How to convert a three-family brownstone to a two-family—and get more space for working at home
When Jay and his wife, Maya, purchased a three-family brownstone in Harlem a few years ago, their original goal was simple: more space. But the pandemic created different needs for their family. Fortunately, they had a plan that would carve out separate spaces to make being home all the time more comfortable.
Even before the Covid-19 pandemic, Maya worked from home full-time. With Jay now working from home too and their two children learning remotely, the timing couldn’t be better to break ground on their Harlem brownstone renovation—which will transform their three-family brownstone into a two-family brownstone.
Currently, the home is organized as an owner’s duplex on the bottom, and two separate units on top. When complete, the Harlem brownstone will feature an owner’s triplex from the parlor level up, with a garden apartment rental.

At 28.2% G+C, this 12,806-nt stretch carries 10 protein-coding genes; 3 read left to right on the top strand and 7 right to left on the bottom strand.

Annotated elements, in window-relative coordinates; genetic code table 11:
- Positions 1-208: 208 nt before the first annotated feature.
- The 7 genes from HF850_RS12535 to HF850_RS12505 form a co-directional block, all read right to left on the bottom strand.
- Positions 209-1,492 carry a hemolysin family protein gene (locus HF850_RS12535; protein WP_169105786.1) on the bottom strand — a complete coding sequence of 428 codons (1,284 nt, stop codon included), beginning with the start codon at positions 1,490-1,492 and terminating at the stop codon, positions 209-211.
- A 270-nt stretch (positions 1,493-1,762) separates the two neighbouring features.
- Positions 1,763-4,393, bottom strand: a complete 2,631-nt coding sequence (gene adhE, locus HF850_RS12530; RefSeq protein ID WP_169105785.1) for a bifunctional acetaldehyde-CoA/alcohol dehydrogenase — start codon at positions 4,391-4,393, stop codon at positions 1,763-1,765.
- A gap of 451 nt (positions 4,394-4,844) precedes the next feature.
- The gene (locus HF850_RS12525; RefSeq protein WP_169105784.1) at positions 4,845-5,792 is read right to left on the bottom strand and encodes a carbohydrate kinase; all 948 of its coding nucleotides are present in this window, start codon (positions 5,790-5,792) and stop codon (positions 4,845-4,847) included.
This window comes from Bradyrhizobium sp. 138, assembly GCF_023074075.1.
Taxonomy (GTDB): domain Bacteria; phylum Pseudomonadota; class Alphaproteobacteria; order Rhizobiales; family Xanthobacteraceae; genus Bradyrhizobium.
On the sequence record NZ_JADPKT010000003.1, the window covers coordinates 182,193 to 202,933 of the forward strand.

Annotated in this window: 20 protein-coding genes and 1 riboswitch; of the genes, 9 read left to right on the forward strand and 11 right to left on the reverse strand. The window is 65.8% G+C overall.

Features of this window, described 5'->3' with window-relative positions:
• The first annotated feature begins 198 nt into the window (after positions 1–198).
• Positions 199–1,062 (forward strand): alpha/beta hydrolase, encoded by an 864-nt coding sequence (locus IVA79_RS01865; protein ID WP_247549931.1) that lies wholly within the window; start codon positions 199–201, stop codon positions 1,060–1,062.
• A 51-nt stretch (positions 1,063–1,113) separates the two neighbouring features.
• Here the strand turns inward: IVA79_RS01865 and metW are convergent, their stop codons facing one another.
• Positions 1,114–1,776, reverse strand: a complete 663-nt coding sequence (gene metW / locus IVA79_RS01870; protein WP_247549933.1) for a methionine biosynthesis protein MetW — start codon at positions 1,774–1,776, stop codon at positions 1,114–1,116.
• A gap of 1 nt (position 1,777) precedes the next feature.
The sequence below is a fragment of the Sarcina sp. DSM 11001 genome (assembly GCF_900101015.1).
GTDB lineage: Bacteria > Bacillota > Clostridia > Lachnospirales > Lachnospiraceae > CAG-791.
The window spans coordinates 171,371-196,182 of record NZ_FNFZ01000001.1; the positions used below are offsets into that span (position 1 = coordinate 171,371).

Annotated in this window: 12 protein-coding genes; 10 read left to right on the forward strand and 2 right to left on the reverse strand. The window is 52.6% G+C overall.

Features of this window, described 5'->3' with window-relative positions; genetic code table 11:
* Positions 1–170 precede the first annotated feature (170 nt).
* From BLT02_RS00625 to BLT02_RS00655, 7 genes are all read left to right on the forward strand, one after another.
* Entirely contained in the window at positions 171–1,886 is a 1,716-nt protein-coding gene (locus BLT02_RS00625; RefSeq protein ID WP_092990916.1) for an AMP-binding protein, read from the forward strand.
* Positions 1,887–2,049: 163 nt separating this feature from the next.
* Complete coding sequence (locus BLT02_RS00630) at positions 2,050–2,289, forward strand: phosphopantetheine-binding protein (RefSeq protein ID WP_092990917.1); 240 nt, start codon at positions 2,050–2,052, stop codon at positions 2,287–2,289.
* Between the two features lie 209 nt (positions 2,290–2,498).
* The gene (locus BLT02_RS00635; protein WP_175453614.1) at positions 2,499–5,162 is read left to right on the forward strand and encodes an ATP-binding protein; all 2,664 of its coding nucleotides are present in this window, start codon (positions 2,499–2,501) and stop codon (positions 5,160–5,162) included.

“When we bought the place, we were a family of three—now we’re a family of four,” Jay says. “Having a dedicated office and four bedrooms will give us flexibility for separate living and working spaces for all of our family activities.”
In addition to layout changes, the family’s other top priority was a state-of-the-art kitchen.
“We cook a lot,” Jay says. “A huge priority is making sure the kitchen is exactly how we want it—including being able to see the living space from an island. We’re super excited about this floor, which is fully open and in view of the stairs that climb to the next floor.”